Saturday, May 14, 2011

I Gotta Talk About "Wonder Woman"

Remember all that fuss about the new "Wonder Woman" television series, that was going to star Adrianne Palicki in the most uncomfortable-looking vinyl Wonder Woman costume ever? Well, a pilot was shot, but apparently NBC didn't like the results, so it's not going to become a series. This comes as something of a relief, since "Wonder Woman" was being helmed by David E. Kelley, best known for lawyer shows like "Harry's Law," "Ally McBeal," and "The Practice." Predictably the character would have been reimagined as a modern woman juggling a law career by day and the superhero gig by night. Yeah, it doesn't sound great to me either.

The failure of such a high-profile project has brought on a lot of speculation. Is this indicative of some bigger trends? Along with NBC's cancellation of "The Cape," does this mean that superhero shows are dead? ABC's "Bionic Woman" was a similar recent flop. Are the studios wary of female-led genre programs? Probably no on both counts. Comic books are still hot properties in Hollywood, and there are several superhero television projects in the works right now, including a new "Hulk," and adaptations of "Powers" and "Chew." There's a pilot for a revamped "Charlie's Angels" in circulation that is getting a lot of buzz, and as Deadline pointed out, this year we're getting a bumper crop of new series starring women. It's quite likely that "Wonder Woman" was just a bad pilot. These things happen.

And it wouldn't be the first time. There have been multiple attempts at new "Wonder Woman" television and film projects in the past, some involving big names, but none have gotten very far. The DC Comics character, also known as Princess Diana of Themiscyra, is fondly remembered from the 1970s television show and has a lot of cultural cachet for being the most famous female superhero, but she has been notoriously difficult to update. This isn't the first time that controversy has erupted over attempts to modernize her famous star-spangled costume. Last summer DC took some heat when they unveiled a new look for Wonder Woman that featured a jacket over the bustier and no boots. What is it about fans and Wonder Woman's boots?

But the outfit is really the least of her problems. Unlike her male counterparts in the DC universe, Wonder Woman has no well-known adversaries. The most prominent one is probably her mother Hippolyta, Queen of the Amazons, who she has a complicated relationship with. And then there's her origin story, which involves a secret island kingdom of Amazons where men are forbidden. And don't get me started on the magic lasso and the invisible jet. So much of Wonder Woman's mythos seems out of date, a collection of oddities that don't seem to fit together in any coherent fashion. She's a feminist icon, but in the post-Xena age, there are a lot of heroines who have done girl-power better. And I hate to say it, but the only really distinctive thing about her is that she's a woman in a really sexy costume, and I've always had a sneaking suspicion that she owes her status as one of the Big Three DC heavy-hitters almost totally to her gender.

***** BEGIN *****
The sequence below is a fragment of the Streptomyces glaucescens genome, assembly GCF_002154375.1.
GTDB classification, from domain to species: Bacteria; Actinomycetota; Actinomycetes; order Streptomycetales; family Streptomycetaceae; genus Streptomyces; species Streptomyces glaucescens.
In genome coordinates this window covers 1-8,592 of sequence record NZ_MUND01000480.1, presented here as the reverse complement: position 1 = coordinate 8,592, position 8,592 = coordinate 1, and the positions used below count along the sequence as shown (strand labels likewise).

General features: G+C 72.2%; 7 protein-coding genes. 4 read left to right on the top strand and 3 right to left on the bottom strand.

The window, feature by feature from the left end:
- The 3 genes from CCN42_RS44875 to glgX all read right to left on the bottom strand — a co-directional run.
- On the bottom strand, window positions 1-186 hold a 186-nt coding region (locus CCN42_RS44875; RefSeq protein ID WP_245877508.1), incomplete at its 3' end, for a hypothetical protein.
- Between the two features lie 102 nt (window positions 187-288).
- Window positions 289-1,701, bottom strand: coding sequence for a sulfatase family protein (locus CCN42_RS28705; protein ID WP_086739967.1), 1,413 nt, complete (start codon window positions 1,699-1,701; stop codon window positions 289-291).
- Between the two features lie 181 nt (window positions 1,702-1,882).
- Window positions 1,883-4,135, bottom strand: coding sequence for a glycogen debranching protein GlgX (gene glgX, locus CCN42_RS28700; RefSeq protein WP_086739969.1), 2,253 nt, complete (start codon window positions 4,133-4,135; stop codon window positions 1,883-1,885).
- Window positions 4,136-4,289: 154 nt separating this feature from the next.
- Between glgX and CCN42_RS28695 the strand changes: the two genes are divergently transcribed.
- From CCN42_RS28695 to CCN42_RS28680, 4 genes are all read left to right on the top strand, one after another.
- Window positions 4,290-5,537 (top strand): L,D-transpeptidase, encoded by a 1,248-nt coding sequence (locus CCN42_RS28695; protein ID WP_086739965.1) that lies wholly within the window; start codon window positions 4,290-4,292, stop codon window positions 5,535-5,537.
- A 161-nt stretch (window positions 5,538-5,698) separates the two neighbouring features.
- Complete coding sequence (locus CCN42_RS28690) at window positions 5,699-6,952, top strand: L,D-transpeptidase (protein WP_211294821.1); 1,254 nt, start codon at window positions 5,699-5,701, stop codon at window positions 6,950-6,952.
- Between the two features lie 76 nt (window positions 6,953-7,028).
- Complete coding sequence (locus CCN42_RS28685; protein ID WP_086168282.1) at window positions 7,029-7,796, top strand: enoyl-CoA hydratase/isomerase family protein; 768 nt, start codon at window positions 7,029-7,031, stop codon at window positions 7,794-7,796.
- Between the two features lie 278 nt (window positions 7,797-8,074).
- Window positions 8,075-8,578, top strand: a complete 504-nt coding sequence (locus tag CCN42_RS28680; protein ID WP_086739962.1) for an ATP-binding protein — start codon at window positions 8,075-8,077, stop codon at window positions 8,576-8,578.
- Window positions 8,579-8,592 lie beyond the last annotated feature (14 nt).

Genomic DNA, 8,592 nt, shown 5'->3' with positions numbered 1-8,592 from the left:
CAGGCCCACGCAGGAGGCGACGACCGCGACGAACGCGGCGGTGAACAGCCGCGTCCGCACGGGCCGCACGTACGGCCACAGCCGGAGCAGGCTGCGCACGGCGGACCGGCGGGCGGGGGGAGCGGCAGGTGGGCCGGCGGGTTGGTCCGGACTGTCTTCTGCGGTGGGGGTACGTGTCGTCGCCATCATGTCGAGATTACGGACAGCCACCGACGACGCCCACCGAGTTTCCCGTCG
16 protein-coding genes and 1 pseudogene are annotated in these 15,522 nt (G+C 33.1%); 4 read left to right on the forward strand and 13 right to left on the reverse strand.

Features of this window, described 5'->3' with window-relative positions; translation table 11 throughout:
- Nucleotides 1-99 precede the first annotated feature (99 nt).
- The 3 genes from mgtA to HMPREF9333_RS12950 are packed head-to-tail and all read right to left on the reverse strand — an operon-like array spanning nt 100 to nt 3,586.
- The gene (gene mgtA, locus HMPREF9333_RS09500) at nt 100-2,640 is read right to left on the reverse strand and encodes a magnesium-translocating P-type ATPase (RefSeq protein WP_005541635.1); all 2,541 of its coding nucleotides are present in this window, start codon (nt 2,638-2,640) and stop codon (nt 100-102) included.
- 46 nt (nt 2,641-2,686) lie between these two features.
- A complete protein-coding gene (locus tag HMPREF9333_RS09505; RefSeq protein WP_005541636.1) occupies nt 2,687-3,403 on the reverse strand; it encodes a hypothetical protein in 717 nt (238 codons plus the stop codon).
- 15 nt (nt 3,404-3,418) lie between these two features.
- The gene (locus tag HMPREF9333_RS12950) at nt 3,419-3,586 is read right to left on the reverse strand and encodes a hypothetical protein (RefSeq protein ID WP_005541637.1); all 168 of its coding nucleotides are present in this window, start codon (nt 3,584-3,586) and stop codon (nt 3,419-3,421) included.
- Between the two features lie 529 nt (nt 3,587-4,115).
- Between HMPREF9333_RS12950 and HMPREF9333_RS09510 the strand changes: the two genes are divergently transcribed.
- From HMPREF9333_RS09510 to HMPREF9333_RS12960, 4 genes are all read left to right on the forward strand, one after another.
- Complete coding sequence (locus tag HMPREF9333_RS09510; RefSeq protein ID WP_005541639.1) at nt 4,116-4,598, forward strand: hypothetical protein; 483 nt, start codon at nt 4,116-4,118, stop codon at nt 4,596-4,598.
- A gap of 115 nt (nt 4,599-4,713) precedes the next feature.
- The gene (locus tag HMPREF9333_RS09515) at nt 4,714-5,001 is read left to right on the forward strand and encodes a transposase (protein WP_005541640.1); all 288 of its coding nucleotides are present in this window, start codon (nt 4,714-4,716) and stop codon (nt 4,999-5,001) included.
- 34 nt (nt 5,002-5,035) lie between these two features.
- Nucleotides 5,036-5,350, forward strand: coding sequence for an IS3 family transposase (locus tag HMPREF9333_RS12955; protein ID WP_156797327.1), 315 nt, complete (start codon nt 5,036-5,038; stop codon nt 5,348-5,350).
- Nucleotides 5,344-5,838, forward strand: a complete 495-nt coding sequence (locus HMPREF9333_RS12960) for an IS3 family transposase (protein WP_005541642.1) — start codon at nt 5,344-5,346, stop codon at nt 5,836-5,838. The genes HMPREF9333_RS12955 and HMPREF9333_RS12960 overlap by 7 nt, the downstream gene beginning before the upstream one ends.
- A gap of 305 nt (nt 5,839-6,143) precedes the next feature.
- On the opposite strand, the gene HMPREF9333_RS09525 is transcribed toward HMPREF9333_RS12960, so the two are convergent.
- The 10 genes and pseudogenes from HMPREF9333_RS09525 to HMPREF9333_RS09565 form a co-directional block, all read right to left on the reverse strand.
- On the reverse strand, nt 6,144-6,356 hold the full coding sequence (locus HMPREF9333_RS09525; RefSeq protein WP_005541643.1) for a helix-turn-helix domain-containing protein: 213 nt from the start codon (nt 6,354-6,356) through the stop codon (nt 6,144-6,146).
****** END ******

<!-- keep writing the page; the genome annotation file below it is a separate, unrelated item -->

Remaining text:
This isn't to say that the character is hopeless and all future adaptations of "Wonder Woman" are doomed to failure. There have been a lot of different attempts to reboot and revitalize her in the comics lately. I figure one of them is bound to stick eventually. She's also been a constant presence in the animated DC universe, appearing in the various "Justice League" shows and movies. The 2009 direct-to-video "Wonder Woman" feature was very solid, especially in the way that it dealt with Diana's Amazonian heritage. Her messy background and the general public's unfamiliarity with the specifics of the character could actually be helpful. It's easier to give creators carte blanche to totally rewrite the Wonder Woman story if all people really remember is the costume.

I don't think that turning her into a lawyer was the best way to make her more relevant and appealing to modern audiences, but wouldn't she make a great private detective? Or a secret agent? Or one of those lone gunslinger types hunting down supernatural enemies? We know she's got a lot of those in the family. If Batman managed to turn away from camp, maybe it's time Wonder Woman got a little bit darker and more interesting too. And it's really in Warner Brothers' best interests to establish her presence in popular culture again, if they ever want to get a "Justice League" movie off the ground.

But yes, the new series struck out. Maybe it'll be retooled and another network will pick it up. Maybe somebody else will try again in a few years. But I have no doubts that this isn't the last we'll see of Wonder Woman. Despite all her problems, she's way too big and iconic a character to be shelved forever. And I for one still think she has a lot of potential.

No comments:

Post a Comment